And then we read a few chapters in the new history textbook: The World’s Story. Although it isn’t quite as lively as Story of the World, it certainly has much more detail about history from a Catholic perspective. We read about the Peasants Revolt and Joan of Arc and the Hundred Years War and the Wars of the Roses and the Avignon Papacy. I wish I’d had this all along to balance out the stuff that SOTW misses.


Next up: Bella wants to learn more about grey squirrels. I’m putting this one on hold: Gray Squirrel at Pacific Avenue. It’s one of her favorite series, the Smithsonian’s Backyard. And also more about robins.


On Friday we limped our way through math this morning. Poor Bella woke up on the wrong side of the bed and was irritable all day. She required a break halfway through answering the Life of Fred questions. But she did come back to it later and finished them all. Sophie has finished Saxon and we’re dabbling with Miquon. Today we made a staircase with the Cuisinaire rods that went from 1 to 30.


Bella’s copywork has been alternating between passages from Narnia and antiphons from Morning Prayer. Today it was an antiphon, yesterday a sentence from The Horse and His Boy. We’ve worked out a system where I write it out on a piece of ruled paper and she traces over the letters on tracing paper. Sometimes Sophie will trace the same sentence as Bella, but she also likes copying passages out of picture books.


We finished Little House in the Highlands. Big sigh. There was much consternation and distress at Lady Flora’s demise and much relief and consolation in the thought of the Water Fairy caring for her and of course in Duncan’s fairy dolls. I think the Scots vs Picts game was an especial favorite. And I don’t recall where she learned about drop spindles, but Bella figured out the answer to Martha’s dilemma before Auld Mary produced it.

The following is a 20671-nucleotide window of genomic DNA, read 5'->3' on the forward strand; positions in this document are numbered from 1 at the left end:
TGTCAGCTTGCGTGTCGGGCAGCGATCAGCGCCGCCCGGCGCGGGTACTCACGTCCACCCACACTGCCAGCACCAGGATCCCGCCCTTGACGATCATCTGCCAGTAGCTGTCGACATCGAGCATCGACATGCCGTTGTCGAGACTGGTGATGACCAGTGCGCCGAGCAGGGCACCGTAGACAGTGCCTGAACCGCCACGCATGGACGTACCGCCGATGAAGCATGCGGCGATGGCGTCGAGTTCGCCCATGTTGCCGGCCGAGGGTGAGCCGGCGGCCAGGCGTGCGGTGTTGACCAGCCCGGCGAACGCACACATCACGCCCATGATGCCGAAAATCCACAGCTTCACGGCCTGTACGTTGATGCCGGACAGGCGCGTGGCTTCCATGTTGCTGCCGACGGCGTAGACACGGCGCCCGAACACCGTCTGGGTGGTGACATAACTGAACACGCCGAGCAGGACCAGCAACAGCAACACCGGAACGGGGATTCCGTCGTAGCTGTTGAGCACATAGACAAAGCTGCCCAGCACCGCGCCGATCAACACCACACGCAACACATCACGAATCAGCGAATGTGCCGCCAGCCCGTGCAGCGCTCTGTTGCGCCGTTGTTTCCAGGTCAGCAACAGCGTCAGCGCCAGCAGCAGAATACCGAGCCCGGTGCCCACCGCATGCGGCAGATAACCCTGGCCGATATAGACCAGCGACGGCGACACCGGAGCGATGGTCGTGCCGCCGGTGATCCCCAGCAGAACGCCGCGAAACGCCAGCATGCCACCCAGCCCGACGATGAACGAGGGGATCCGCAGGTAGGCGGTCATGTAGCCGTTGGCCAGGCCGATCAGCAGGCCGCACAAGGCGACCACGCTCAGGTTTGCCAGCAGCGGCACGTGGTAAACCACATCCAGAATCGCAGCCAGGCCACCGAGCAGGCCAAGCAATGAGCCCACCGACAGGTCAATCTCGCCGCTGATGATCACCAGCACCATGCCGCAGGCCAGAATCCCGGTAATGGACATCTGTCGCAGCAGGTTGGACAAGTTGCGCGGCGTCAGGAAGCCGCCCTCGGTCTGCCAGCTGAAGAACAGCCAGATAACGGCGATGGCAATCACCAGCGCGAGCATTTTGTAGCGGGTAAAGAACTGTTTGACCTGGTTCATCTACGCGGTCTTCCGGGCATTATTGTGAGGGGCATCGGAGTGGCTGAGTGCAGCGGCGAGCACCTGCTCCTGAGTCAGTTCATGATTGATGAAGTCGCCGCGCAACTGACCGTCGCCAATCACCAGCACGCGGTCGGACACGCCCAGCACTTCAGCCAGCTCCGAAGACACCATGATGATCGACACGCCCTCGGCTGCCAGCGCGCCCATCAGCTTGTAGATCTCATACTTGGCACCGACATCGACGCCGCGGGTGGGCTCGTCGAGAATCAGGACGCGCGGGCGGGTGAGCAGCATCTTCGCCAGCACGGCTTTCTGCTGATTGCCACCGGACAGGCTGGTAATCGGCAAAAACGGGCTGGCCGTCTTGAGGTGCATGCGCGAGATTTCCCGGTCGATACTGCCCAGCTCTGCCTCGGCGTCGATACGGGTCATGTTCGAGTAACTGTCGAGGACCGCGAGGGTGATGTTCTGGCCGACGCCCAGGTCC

We read a bit more in the Beatrix Potter Journal– we got up through her engagement and the death of Norman Warne. And Anthony requested Jane Yolen’s Owl Moon. I love doing the owl hoots in that one. So fun. And the pictures are gorgeous. It seemed appropriate too after Monday’s owl pellets.

It was a rainy day so everyone was cranky at being cooped up inside. Lucia seems to be working on a tooth too.

I’ve been dipping in to a couple of books about dodos. And starting The Dresden Files. And getting into too many debates on Facebook.


Join the discussion

This site uses Akismet to reduce spam. Learn how your comment data is processed.

  • Love your learning notes, as always ๐Ÿ™‚

    If my kids are anything to do by, yours will be thrilled to bits to read these journals of yours when they are older. There is something so satisfying about reading through all the little details of a day or week, loving inscribed by one’s mother, much of which they will activelt remember, once they read about it ๐Ÿ™‚

    • Ellie, Thank you. I truly hope so. I love writing them and I love going back and re-reading old ones. I hope my kids someday read them fondly as part of our family’s collective memory.